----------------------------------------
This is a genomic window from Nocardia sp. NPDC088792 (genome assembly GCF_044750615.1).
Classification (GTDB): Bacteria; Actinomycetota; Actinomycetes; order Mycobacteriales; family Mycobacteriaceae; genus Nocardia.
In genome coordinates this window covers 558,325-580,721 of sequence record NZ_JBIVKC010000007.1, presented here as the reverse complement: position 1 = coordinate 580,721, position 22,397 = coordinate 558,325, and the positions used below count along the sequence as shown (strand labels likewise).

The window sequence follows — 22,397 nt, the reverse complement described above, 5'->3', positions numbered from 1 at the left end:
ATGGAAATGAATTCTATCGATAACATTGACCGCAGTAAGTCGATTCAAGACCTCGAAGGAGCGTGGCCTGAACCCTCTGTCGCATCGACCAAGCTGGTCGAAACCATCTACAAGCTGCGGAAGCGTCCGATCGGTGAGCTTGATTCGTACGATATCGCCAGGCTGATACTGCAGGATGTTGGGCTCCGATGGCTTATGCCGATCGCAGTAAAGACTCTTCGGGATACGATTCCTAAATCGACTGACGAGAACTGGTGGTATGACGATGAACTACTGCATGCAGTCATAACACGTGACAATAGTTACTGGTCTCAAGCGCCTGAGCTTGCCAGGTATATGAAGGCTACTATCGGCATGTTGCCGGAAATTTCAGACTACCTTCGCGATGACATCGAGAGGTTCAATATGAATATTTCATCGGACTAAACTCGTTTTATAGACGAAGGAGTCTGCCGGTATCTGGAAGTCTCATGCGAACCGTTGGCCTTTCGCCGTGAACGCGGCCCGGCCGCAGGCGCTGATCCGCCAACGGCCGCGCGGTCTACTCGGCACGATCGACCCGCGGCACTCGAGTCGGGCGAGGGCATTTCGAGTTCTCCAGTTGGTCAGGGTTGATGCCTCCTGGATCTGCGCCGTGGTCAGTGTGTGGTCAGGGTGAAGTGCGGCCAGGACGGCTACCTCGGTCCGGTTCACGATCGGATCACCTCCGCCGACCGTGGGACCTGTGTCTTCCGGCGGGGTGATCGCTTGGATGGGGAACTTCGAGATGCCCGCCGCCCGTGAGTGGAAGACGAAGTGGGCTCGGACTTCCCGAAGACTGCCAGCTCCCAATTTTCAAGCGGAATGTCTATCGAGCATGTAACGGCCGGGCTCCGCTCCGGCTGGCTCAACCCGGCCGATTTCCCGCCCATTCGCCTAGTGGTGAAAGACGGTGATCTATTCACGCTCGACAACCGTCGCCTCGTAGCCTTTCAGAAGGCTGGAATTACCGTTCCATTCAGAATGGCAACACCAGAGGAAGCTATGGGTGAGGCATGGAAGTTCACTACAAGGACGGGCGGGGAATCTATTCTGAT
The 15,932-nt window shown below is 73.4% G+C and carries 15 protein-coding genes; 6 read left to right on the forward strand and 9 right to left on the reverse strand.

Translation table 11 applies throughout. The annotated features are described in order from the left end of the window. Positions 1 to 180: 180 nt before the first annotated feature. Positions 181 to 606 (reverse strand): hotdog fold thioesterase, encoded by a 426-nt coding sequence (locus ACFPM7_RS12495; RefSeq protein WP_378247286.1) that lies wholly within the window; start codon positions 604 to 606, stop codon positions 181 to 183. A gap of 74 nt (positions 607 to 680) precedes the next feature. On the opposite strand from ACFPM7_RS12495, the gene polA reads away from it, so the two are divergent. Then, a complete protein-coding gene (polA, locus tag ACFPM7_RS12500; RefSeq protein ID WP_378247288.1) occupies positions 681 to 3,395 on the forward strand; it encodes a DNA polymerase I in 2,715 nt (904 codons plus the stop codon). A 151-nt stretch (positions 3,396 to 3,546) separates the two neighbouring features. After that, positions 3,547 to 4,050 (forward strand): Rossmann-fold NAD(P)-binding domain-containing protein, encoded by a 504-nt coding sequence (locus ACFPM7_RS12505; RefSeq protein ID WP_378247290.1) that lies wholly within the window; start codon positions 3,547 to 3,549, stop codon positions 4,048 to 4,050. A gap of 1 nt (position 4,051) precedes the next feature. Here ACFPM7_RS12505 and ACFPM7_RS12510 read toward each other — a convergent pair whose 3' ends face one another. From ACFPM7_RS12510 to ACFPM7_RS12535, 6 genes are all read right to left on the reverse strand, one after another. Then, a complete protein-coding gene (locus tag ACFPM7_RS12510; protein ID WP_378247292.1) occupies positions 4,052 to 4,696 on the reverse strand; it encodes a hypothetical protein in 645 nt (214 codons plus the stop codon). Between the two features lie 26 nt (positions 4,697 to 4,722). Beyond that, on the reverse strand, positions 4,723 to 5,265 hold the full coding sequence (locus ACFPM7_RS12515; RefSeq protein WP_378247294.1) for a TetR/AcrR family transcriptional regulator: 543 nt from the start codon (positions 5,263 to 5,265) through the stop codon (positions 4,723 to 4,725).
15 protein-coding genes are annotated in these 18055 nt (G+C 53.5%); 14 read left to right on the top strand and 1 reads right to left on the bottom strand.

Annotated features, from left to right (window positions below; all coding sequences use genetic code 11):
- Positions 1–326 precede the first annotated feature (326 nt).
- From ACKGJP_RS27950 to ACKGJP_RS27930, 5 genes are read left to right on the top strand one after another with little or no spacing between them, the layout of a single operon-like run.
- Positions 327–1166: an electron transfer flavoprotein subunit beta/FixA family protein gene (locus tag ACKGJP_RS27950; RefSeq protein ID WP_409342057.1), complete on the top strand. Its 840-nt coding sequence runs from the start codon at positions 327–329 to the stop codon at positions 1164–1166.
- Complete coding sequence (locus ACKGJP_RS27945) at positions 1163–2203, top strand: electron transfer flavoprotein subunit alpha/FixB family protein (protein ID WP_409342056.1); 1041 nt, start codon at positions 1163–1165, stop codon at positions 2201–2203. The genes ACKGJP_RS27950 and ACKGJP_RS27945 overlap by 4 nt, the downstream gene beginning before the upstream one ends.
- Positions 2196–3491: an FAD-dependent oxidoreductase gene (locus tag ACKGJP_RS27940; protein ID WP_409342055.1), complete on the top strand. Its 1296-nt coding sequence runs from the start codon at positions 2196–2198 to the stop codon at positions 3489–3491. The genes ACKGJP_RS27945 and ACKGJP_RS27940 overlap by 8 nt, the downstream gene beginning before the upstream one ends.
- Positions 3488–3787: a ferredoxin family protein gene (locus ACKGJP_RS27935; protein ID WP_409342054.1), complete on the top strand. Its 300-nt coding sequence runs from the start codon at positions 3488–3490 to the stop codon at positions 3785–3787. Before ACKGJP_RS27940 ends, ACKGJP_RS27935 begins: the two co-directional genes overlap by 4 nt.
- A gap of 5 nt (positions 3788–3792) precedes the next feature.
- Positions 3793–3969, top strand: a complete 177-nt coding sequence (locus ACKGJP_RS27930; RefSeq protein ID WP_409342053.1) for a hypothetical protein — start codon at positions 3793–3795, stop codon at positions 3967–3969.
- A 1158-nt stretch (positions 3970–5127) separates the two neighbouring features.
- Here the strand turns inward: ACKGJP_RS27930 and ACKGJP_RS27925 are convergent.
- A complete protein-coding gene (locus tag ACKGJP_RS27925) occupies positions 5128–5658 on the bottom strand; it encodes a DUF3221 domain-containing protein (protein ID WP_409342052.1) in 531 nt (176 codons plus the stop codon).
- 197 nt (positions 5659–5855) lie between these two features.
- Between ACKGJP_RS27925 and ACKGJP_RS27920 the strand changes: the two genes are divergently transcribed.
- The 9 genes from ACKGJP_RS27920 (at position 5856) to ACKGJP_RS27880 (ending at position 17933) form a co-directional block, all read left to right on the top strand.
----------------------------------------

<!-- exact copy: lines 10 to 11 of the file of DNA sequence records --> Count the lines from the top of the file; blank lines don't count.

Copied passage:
- Positions 1–326 precede the first annotated feature (326 nt).
- From ACKGJP_RS27950 to ACKGJP_RS27930, 5 genes are read left to right on the top strand one after another with little or no spacing between them, the layout of a single operon-like run.